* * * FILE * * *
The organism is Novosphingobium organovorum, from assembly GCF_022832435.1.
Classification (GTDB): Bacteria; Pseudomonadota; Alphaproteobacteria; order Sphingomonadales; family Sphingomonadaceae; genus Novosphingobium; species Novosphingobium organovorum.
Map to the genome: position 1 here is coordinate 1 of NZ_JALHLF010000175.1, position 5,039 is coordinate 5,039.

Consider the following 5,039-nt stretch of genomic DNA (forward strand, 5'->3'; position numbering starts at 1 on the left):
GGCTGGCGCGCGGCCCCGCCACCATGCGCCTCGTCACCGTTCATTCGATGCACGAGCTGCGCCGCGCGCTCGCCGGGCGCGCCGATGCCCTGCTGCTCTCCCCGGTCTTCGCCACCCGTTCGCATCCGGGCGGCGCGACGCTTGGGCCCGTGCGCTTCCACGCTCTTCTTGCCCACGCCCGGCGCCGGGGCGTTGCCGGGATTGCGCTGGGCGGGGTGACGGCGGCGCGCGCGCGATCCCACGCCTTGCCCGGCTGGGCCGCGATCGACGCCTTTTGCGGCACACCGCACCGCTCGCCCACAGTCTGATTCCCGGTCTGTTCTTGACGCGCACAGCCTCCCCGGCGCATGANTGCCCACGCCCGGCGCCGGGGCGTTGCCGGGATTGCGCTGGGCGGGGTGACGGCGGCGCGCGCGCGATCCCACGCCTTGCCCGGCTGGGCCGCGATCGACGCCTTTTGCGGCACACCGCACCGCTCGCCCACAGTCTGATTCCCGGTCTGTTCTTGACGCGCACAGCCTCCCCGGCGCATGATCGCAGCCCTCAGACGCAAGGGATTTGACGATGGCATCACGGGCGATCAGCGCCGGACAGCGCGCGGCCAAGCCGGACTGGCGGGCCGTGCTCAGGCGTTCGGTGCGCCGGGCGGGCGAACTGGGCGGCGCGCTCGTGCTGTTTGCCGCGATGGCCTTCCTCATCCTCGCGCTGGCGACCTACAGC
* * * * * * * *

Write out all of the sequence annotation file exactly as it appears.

The organism is Novosphingobium organovorum, from assembly GCF_022832435.1.
Classification (GTDB): Bacteria; Pseudomonadota; Alphaproteobacteria; order Sphingomonadales; family Sphingomonadaceae; genus Novosphingobium; species Novosphingobium organovorum.
Map to the genome: position 1 here is coordinate 1 of NZ_JALHLF010000175.1, position 5,039 is coordinate 5,039.

Consider the following 5,039-nt stretch of genomic DNA (forward strand, 5'->3'; position numbering starts at 1 on the left):
GGCTGGCGCGCGGCCCCGCCACCATGCGCCTCGTCACCGTTCATTCGATGCACGAGCTGCGCCGCGCGCTCGCCGGGCGCGCCGATGCCCTGCTGCTCTCCCCGGTCTTCGCCACCCGTTCGCATCCGGGCGGCGCGACGCTTGGGCCCGTGCGCTTCCACGCTCTTCTTGCCCACGCCCGGCGCCGGGGCGTTGCCGGGATTGCGCTGGGCGGGGTGACGGCGGCGCGCGCGCGATCCCACGCCTTGCCCGGCTGGGCCGCGATCGACGCCTTTTGCGGCACACCGCACCGCTCGCCCACAGTCTGATTCCCGGTCTGTTCTTGACGCGCACAGCCTCCCCGGCGCATGANTGCCCACGCCCGGCGCCGGGGCGTTGCCGGGATTGCGCTGGGCGGGGTGACGGCGGCGCGCGCGCGATCCCACGCCTTGCCCGGCTGGGCCGCGATCGACGCCTTTTGCGGCACACCGCACCGCTCGCCCACAGTCTGATTCCCGGTCTGTTCTTGACGCGCACAGCCTCCCCGGCGCATGATCGCAGCCCTCAGACGCAAGGGATTTGACGATGGCATCACGGGCGATCAGCGCCGGACAGCGCGCGGCCAAGCCGGACTGGCGGGCCGTGCTCAGGCGTTCGGTGCGCCGGGCGGGCGAACTGGGCGGCGCGCTCGTGCTGTTTGCCGCGATGGCCTTCCTCATCCTCGCGCTGGCGACCTACAGC